North Korea occupies an almost mythical space in the Western popular imagination: it’s a wellspring of narratives both bizarre and abhorrent, but always shrouded in mystery. The late Kim Jong-il, the nation’s supreme leader from 1994 until his death in 2011, appeared in the global media by turns as bogeyman and punchline.1 In The Lovers and the Despot, a documentary from Ross Adam and Robert Cannan, Kim is cast in a very different light: here he plays wannabe film producer and accidental matchmaker, who intervenes dramatically into the lives of two famous former lovers in the name of cinephilia.2
The story goes: acclaimed filmmaker Shin Sang-ok and movie star Choi Eun-hee were a South Korean celebrity power couple from the 1950s until the ‘70s, when Shin’s philandering lead to the break-up of the marriage. Shortly thereafter, Dear Leader Kim, apparently a big fan of their work, has the estranged pair abducted so that they might use their industry know-how to elevate North Korean cinema to new artistic heights. And they do—though not before being subjected to years of imprisonment and indoctrination.
You can’t make this stuff up… unless you’re Kim Jong-il, I guess. Shin and Choi’s experiences in North Korea are fascinating on both a human interest and political level; theirs is a remarkable love story, but also the source of special insight into a totalitarian regime, and the dictator formerly at its helm. The Lovers and the Despot proceeds carefully through the narrative by way of interviews with key players, supplemented by grainy re-enactments and thoughtfully repurposed clips from the many films on which Shin and Choi collaborated (alongside some incredible archival footage of North Korean spectacles). Choi is the film’s primary interviewee, whilst Shin, who passed away in 2006, is present in the form of audio recordings. So too is Kim himself, courtesy of illicit tapes made by the daring couple.
The recordings of Shin and Kim are haunting: close-ups of a whirring tape player accompany the audio, giving these sequences that eerie, true-crime feel (à la the chilling final scene of Errol Morris’s The Thin Blue Line). Hearing snippets of Kim’s private conversations evokes a strange sensation—it’s as if, like Dorothy in Oz, the viewer is being given a chance to glimpse the man behind the curtain; the one controlling all the smoke and mirrors. Shin’s comments also prove unsettling, because they blur the line between perpetrator and victim; freedom and captivity. He speaks of his inability to “betray” Kim: is this a symptom of Stockholm syndrome, or an admission that the diminutive dictator was not only his captor, but also perhaps his greatest benefactor?
Shin’s prestige as a filmmaker was in decline when he was abducted, his production company forcibly shut down and his directorial career floundering in the wake of increased censorship by the South Korean government. In North Korea, by contrast, once Shin was able to convince Kim of his loyalty, the pair were given the relative freedom of expression they had been denied in their home country, and the budgets to go with it. They were even allowed to travel, both to shoot overseas locales and attend film festivals. Their cage was to be a gilded one, so long as they cooperated.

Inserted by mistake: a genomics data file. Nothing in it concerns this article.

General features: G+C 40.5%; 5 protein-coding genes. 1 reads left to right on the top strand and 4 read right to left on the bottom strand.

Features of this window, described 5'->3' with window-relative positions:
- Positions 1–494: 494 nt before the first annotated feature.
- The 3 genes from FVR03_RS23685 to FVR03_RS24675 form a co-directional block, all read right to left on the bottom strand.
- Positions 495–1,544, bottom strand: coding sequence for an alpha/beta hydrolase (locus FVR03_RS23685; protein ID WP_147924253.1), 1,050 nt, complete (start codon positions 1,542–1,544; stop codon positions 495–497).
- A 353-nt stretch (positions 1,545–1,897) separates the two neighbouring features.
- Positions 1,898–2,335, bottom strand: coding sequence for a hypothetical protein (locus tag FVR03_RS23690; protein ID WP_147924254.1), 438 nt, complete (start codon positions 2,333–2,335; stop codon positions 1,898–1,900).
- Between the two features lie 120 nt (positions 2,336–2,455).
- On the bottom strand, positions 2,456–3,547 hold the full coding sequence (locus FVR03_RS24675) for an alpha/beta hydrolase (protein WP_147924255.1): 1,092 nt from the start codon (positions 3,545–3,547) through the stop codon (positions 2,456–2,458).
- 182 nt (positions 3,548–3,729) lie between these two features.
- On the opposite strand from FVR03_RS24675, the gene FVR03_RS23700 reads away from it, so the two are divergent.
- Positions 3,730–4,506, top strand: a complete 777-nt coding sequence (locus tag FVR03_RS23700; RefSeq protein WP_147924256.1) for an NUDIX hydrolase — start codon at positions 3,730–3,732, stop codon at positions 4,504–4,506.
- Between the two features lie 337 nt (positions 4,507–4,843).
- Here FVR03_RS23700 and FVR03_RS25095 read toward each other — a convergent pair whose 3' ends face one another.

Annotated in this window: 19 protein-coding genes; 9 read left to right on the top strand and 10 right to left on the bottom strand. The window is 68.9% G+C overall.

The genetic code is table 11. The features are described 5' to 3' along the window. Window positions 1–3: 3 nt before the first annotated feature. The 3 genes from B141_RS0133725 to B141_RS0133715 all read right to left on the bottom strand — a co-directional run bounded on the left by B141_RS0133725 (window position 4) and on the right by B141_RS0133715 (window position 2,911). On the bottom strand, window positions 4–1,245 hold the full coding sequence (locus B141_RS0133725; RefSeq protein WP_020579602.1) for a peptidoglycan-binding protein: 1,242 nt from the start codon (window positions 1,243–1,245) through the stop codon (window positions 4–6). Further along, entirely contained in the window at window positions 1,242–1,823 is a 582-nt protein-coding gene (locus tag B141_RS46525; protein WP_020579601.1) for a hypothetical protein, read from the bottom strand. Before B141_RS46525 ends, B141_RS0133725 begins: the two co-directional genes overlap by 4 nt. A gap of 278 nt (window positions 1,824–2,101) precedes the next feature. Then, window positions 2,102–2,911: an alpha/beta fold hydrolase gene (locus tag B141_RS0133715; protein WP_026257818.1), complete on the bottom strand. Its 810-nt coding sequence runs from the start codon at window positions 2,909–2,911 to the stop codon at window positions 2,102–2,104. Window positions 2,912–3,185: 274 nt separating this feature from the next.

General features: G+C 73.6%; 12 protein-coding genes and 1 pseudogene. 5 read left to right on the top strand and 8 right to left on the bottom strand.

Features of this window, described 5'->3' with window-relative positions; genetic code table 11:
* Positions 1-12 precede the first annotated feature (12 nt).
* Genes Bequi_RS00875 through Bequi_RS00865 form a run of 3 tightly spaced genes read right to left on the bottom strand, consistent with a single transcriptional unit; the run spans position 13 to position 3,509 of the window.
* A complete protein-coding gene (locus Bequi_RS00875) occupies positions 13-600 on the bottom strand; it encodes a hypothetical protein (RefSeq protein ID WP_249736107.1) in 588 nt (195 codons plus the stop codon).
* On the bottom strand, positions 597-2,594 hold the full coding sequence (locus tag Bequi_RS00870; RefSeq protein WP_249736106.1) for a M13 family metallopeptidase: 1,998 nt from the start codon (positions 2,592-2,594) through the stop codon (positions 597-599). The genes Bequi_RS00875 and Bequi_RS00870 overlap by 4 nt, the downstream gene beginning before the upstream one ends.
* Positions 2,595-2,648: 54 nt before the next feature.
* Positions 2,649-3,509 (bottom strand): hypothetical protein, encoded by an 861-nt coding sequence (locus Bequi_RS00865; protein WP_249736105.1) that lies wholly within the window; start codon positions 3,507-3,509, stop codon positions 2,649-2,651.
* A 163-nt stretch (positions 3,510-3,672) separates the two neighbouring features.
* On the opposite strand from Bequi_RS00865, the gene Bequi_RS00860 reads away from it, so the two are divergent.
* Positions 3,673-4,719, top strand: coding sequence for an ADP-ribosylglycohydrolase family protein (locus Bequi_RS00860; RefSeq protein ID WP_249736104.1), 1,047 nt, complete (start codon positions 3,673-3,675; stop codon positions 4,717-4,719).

Kim’s motivations in kidnapping Shin and Choi, and in supporting their work so enthusiastically, were twofold. For one, like his father before him, he understood the power of cinema, and he had been deeply involved in his country’s film industry since the ‘60s, through his role as the Minister for Propaganda. Little wonder an art form that trades on the magic of appearances was of such interest to a regime propped up by just that. Kim was also, however, a genuine cineaste and an avid viewer and collector of films from Hollywood and beyond, despite their complete unavailability to his citizens. He was part tyrant, part fanboy.
Kim’s kidnapping of South Korean film royalty seems to have been propelled more by a desire to make his nation’s cinema ‘great’ than ‘better at brainwashing people’: in one of the film’s particularly irony-laden moments, he bemoans the rigidly ideological tone of North Korean cinema.3 Consequently—remarkably—Shin and Choi were able to experiment and push North Korea’s cinematic envelope over the course of their captivity, using foreign locations and actors, toning down some of that heavy-handed rhetoric, and even injecting their movies with a modicum of escapism.
Although Adam and Cannan’s interviewees tells us of the pair’s access to these creative ‘freedoms’, we’re not given many opportunities to see how this actually manifested in their work. Given the quite exceptional conditions under which these films were made, and the inaccessibility of North Korean cinema to foreigners more generally, they seem like prime material for the purposes of this documentary.4 It;s disappointing that samples of films from Shin and Choi’s North Korean period—which was an incredibly productive one—are curiously thin on the ground, and critical assessment lacking.
Perhaps Adam and Cannan feared that a closer look at these films would somehow undercut the horror of their protagonists’ plight. This might also explain their seeming reluctance to embrace the sheer weirdness of the story—they’ve delivered a surprisingly po-faced treatment of a story riddled with improbable twists and turns. Although a more playful and inquisitive approach to some of the material would have been welcome, The Lovers and the Despot is undoubtedly a gripping and moving piece, its story of the bizarre love triangle between the dictator, the famous couple, and the cinema an astounding chapter in North Korean lore.